7. Jim Morrison was and is believed by some to have faked his own death
When Jim Morrison, lead singer of the Los Angeles based band The Doors, was found dead in Paris on July 3, 1971 (the second anniversary of the death of Brian Jones), rumors immediately began circulating that he had faked his demise. Morrison was buried in Paris at Pere Lachaise cemetery before an autopsy was performed on his body, making his cause of death, if in fact he died, a matter of speculation. Rumors that he had made arrangements to vanish from the world, which he conveyed to his fellow members of The Doors, have been debated ever since. Officially the French authorities attributed his death to heart failure after his body was found in a bathtub in a girlfriend’s Paris apartment.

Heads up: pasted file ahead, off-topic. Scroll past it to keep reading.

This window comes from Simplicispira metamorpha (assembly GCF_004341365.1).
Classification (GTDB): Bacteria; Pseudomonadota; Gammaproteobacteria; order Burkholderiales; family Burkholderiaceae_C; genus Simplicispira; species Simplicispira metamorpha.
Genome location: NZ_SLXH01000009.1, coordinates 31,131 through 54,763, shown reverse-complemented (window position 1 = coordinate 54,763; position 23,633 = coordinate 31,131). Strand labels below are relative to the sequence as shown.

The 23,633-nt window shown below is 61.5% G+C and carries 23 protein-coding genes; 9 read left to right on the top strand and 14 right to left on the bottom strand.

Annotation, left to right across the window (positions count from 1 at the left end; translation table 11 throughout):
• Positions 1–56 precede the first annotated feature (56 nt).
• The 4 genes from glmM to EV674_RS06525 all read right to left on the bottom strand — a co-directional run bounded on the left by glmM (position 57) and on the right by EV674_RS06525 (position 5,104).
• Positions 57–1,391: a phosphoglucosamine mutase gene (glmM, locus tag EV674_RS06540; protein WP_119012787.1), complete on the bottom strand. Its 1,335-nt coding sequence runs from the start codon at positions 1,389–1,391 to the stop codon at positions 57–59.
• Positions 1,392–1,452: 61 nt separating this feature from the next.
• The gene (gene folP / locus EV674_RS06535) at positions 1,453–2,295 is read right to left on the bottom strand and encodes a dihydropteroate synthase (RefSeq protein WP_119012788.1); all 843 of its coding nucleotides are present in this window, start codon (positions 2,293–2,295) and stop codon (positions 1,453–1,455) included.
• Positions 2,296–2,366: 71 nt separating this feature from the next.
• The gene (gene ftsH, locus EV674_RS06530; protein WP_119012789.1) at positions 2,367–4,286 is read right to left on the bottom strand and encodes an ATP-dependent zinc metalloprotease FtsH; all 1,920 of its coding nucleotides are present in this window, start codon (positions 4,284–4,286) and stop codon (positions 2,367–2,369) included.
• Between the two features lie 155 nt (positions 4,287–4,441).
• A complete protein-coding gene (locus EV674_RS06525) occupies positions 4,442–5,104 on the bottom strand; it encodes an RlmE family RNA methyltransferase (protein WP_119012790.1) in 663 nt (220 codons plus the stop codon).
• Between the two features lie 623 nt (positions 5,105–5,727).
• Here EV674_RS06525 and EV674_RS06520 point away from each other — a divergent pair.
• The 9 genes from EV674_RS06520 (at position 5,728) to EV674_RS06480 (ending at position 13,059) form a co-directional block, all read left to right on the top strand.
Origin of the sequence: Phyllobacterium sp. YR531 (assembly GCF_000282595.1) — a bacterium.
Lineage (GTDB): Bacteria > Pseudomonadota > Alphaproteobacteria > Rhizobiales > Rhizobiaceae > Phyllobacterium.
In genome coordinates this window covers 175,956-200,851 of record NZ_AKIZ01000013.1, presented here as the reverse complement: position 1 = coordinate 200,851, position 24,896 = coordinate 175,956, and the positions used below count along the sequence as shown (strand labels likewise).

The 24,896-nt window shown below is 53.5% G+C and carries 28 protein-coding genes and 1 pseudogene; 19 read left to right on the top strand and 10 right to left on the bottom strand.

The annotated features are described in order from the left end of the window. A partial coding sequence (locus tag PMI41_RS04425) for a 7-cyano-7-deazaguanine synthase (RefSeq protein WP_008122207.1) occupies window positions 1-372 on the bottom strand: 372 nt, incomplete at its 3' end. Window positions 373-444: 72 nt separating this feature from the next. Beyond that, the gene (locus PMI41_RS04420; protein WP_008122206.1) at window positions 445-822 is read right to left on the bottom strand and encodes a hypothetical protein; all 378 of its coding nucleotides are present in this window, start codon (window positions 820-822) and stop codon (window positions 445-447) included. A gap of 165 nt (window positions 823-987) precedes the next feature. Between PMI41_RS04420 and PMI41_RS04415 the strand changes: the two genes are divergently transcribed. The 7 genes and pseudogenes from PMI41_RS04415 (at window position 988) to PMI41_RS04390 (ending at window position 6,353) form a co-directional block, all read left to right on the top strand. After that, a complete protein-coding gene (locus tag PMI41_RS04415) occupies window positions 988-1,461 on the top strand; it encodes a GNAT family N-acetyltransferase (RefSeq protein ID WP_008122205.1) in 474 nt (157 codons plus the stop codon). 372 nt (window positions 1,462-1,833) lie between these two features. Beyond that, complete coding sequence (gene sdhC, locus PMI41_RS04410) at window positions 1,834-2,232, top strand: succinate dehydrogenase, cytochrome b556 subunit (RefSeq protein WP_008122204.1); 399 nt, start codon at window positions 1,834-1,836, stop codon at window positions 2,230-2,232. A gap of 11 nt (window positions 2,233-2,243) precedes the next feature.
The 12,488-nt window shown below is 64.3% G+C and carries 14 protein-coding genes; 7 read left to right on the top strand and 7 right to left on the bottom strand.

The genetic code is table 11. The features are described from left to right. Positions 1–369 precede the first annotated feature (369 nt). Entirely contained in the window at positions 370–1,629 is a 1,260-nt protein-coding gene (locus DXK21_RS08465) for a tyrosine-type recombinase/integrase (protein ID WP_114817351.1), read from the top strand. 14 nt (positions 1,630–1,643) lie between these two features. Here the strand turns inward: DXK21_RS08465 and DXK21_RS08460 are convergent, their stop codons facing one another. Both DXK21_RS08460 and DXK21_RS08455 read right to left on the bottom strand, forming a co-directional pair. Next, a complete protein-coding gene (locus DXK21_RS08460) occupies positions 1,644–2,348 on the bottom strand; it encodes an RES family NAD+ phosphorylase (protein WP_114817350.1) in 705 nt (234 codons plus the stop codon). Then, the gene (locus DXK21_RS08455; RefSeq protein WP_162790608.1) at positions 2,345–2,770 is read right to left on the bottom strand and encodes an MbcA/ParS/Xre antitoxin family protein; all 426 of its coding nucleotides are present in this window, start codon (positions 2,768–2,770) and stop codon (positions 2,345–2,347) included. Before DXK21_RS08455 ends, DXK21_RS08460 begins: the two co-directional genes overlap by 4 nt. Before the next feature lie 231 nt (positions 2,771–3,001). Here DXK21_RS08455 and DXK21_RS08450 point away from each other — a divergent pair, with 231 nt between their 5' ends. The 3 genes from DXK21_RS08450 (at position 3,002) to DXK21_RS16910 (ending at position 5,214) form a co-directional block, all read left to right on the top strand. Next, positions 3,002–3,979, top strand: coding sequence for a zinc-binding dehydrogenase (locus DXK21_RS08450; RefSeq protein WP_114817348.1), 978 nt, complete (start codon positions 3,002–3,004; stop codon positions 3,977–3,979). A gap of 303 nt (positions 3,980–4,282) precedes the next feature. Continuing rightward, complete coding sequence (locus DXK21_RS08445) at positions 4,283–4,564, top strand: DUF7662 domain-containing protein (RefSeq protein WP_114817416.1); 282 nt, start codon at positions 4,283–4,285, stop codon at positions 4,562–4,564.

As with other rockstars who died at the beginning of the 1970s, Morrison created a cottage industry which included not only the recordings by The Doors, but copies of his poetry, and reminiscences of those who knew him and believed that he may have faked his death to avoid legal issues in the United States. Notebooks and other personal items containing his writings and memorabilia continued to surface for many years after his death, in Paris and in Los Angeles. The romantic image of Morrison faking his death and remaining watchful over his work was loosely borrowed in the film Eddie and the Cruisers in 1983. Nonetheless, since July 1971, Jim Morrison has been considered a member of the 27 Club, his grave a shrine in Paris for fans of his music and souvenir hunters who have frequently vandalized his resting place.